From action figures to cartoons, the world of GI Joe has been powered by simple characters, sophisticated hardware, and imagination. Two big budget live-action blockbusters followed suit with GI Joe: The Rise of Cobra (2009) and GI Joe: Retaliation (2013), with overwhelming action and exaggerated personalities. However, unlike Hasbro’s other transition from toys to movies, the films weren’t the monster hits that guaranteed an ongoing franchise. Never anyone to give up an IP, Paramount is back with them eight years later Snake-eyes – an origin story about two of the more mysterious characters in the GI Joe world. Unfortunately, it’s the one that isn’t mentioned in the title and is by far the most interesting, engaging, and exciting.
A young boy witnesses his father’s murder by a man whose loaded dice determine his fate, and twenty years later he has grown up to fight in illegal brawls under the name of Snake Eyes (Henry Golding). A little boss with the yakuza named Kenta (Takehiro Hira) recognizes his talent and hires him, and while Snake initially hesitates, seals the promise that Kenta will find the man who killed his father. He befriends a mouth-dead enforcer, and when Tommy (Andrew Koji) Outed as a traitor and sentenced to death, it is Snake who fights by his side and helps him escape. It turns out that Tommy is next in line to rule the centuries-old Arashikage clan, and he had gone undercover to investigate the Yakuza gun shop, and now he welcomes Snake to his well-guarded home. They’d be best friends forever if Snake wasn’t there for two-faced intentions.
We can never have enough ninja movies, so the idea of giving GI Joe’s infamous enemies, Snake Eyes and Storm Shadow their own movie, seemed promising, but the end result is disappointing. Snake Eyes is surprisingly boring – for an action movie, for a ninja movie, and for a GI Joe movie. The script goes down an overly familiar avenue with its narrative and devoid of new perspectives, and while it is punctuated by action beats, they are consistently overwhelming for a variety of reasons.
To be clear, the previous GI Joe films wouldn’t win writing awards themselves, but they also take advantage of the inherent silliness of science fiction hardware, over-the-top heroes of the ’80s, and over-the-top villains like Cobra Commander. Snake Eyes dips his toes into the absurd with a magical jewel, anacondas the size of a train and Cobra favorite The Baroness (Úrsula Corberówho makes her best impression of Cory Chase) but way too much of the script (by Evan Spiliotopoulos, Joe shrapnel, and Anna water house) focuses on the overly calm and simple. While the film is billed as the origin of Snake Eyes, it serves better as a glimpse into what Tommy is turning into Storm Shadow. Snake’s journey sees him as an idiot with an unsatisfactory heroic bow, but Tommy’s departure into the dark actually brings understanding and sympathy to the viewer. It’s an oddly designed dynamic.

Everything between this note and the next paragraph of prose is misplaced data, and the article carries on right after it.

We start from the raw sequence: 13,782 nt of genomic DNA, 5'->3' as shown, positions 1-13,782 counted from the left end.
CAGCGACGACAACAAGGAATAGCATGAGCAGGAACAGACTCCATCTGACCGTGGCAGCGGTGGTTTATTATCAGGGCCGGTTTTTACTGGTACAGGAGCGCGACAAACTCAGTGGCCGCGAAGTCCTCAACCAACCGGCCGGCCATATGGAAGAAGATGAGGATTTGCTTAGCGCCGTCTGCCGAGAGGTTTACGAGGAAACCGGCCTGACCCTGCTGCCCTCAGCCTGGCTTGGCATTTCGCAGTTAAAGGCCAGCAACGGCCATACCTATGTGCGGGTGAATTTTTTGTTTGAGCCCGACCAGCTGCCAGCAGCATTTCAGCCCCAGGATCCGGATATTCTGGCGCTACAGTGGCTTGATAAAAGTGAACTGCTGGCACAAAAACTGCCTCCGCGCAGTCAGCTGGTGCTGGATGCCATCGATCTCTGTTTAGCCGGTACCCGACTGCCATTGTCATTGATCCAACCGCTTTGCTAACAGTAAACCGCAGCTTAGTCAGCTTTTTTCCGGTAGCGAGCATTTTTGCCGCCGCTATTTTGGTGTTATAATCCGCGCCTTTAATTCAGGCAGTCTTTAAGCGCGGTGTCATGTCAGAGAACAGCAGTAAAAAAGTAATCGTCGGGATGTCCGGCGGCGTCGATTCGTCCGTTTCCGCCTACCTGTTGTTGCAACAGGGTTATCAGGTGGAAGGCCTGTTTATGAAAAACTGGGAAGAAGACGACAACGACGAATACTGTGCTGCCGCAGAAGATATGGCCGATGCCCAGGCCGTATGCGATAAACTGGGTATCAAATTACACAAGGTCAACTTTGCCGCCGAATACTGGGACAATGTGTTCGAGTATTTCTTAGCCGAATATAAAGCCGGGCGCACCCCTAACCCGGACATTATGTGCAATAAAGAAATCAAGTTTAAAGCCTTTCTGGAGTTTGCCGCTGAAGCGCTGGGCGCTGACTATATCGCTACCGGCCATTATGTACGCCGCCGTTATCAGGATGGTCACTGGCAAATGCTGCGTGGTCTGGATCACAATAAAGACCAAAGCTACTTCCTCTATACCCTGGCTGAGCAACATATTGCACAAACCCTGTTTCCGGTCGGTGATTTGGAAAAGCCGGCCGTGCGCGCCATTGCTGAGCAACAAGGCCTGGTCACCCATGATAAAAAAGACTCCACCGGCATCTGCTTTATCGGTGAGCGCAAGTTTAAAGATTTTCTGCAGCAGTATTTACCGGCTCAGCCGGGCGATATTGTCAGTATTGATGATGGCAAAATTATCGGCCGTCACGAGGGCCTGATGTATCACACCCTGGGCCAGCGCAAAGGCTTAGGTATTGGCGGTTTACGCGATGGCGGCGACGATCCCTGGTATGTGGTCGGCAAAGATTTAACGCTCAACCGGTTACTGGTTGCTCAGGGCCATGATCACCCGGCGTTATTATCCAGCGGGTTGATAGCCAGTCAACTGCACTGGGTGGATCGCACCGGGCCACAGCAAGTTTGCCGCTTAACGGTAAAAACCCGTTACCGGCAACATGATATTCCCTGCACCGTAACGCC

The cast is equally deceptive in their promise, starting with Golding’s appearance in the title role. He’s a charismatic actor, personable and engaging, but while he’s physically present – and yes, he’d make a James Bond like Sean Connery or Pierce Brosnan hell – he’s an inevitable second fiddle to Koji in an action. Warrior (2019-) is a legitimate action star who has mastered mesmerizing moves and awe-inspiring acrobatics, and Golding just can’t keep up.
That brings us, of course, to the biggest problem with Snake Eyes – the action is instantly forgotten. Despite Koji’s abilities, the presence of the greats is behind the scenes Kenji Tanigaki (Fight choreographer on numerous Donnie Yen films and the Rurouni Kenshin franchise) and action giant Iko Uwais in a supporting role, everything that teases impressive or cool fights is castrated in post-production. director Robert Schwentke and editor Stuart Levy Break down the sequences with an abundance of misdirected cuts, cuts, and reporting options that leave battle scenes a jumble of uninteresting blur. Larger action sequences are not better because CG and green screen work is not convincing or convincing.
While the movie doesn’t actually work, there are elements that are noteworthy. The most important of them is Koji, who proves that his warrior success is no accident. He’s more than just an action fan, and he gives Tommy both sincerity and weight. Haruka Abe does a good job as security chief of the Arashikage clan despite her poorly written character – we’re told she’s a force to be reckoned with, but she gets hit twice (by Snake) and instantly falls in love (with Snake). Samara weaving plays Scarlett and is just as welcome as Uwais, but she’s just as disappointed with her character as he is with the editing.
To paraphrase a line from Snake Eyes itself, all studios make mistakes, it depends what you do next. In this case, hopefully that means one of two things (or both if Paramount is particularly ambitious) – bringing GI Joe back into the realm of big, goofy, action-packed entertainment or hiring people who know what the hell they’re doing and when it’s going about creating, editing and presenting killer action sequences.